OK, it's no big deal for an idiom to have two meanings. But there's a pretty radical contrast between grim a day of disaster and an exhuberant day of shopping bargains.

    If you believe in grand conspiracies, and in a single body with agency called 'capitalism', then I suppose you could see it as a campaign to bury the association with days that marked capitalism's failure.

  4. And another forgotten Black Friday in 1869, which involved Ulysses S Grant and some gold speculators, and ended in a stock market 'panic' — which I've always assumed to be much the same as a 'crash'.

  5. Lynne, how comfortable are you with the word "CENTRE" ?
    Shopping Centre is okay, but the centre of the universe? I also prefer center of attention, et al. Full disclosure - I'm Canadian. Thanks, eh. Mark

  6. David Crosbie: At the risk of showing my age,
    The Wall Street Crash of 1929, also known as Black Tuesday...

  7. M Hanson

    Yes, the OED has a sub-section:

    b. Prefixed to the name of a day of the week to denote a specific past date associated with disaster, defeat, ruin, etc. In later use esp.: denoting a day of panic in the financial world, such as may be caused by a sudden fall in share prices.

  8. Thanks, David.
    Sad, though, that even the OED turns nouns into verbs - "Prefixed"?
    Ugh! I welcome the end times!
    Have a Golden Sunday! Cheers!

  9. M Hanson


    The earliest recorded use is in 1605, when it was spelled præfixed

  10. The 1538 Coverdale Bible's Epistle Dedicatory has (per the OED3, orthography modernized by me):

    "I did ... direct an Epistle unto the king's most noble grace: trusting, that the book (whereunto it was prefixed) should afterward have been as well correct as other books be."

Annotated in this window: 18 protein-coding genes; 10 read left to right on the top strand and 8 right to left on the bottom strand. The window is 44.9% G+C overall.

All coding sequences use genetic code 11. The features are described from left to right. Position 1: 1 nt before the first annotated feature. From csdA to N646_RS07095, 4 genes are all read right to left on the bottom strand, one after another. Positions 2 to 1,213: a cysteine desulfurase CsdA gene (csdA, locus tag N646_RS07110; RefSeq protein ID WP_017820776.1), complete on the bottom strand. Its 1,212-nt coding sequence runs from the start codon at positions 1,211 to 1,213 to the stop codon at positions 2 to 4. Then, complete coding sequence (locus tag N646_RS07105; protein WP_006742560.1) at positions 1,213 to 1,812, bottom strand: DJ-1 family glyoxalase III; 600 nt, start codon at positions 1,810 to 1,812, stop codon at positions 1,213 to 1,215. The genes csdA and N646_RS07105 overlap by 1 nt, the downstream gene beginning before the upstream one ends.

11. John Cowan,

    Yes, but the 1605 præfixed is the first recorded use as applied to word-formation.

    1605 W. Camden Remaines i. 104 All which in Latine old Evidences have had De prefixed.

  12. "Black Friday" has existed in many years in Bridgwater in Somerset, UK, where it refers to the day after the Guy Fawkes Parade in the town - those who were involved in the Parade rampage through the town, celebrating in a *very* alcoholic manner.

  13. There are many Black Fridays, but all I'm talking about here is its use to mean 'the 4th Friday in November'.

    Note that the other WotY, 'bum' has also existed longer in AmE, but with another meaning ('hobo', 'tramp'). So, in considering things 'words (of the year)' here I'm considering them not just as forms, but as form-meaning combinations.

  14. Black Friday did seem to appear out of nowhere this year, I kept seeing it in shops (not just the ones you mentioned, either) and ended up having to Google it to find out what on earth it was. It does irritate me to have an American event imposed on us that way, especially as it seems to be connected to Thanksgiving, which funnily enough we don't celebrate here.

  15. By the way, I found your comment about the American Christmas-shopping season quite interesting - did you mean that it's when shops start selling/advertising their Christmas stock, or when people tend to start buying things for Christmas, or both?

    Either one surprises me, since shops here tend to start trying to flog Christmas things as early as they can possibly get away with (summer isn't uncommon) and while some people end up doing last-minute shopping trips on Christmas Eve, I also know plenty of people who choose to spread the cost over several months.

  16. Hello Commonwealth!
    Black Friday crept into Canada this year like never before as well! It's such an important time of year for the retail sector, and its growth here is partly to discourage Canadians cross-border shopping.
    I guess that's the price we pay for sharing a border with a $uperpower.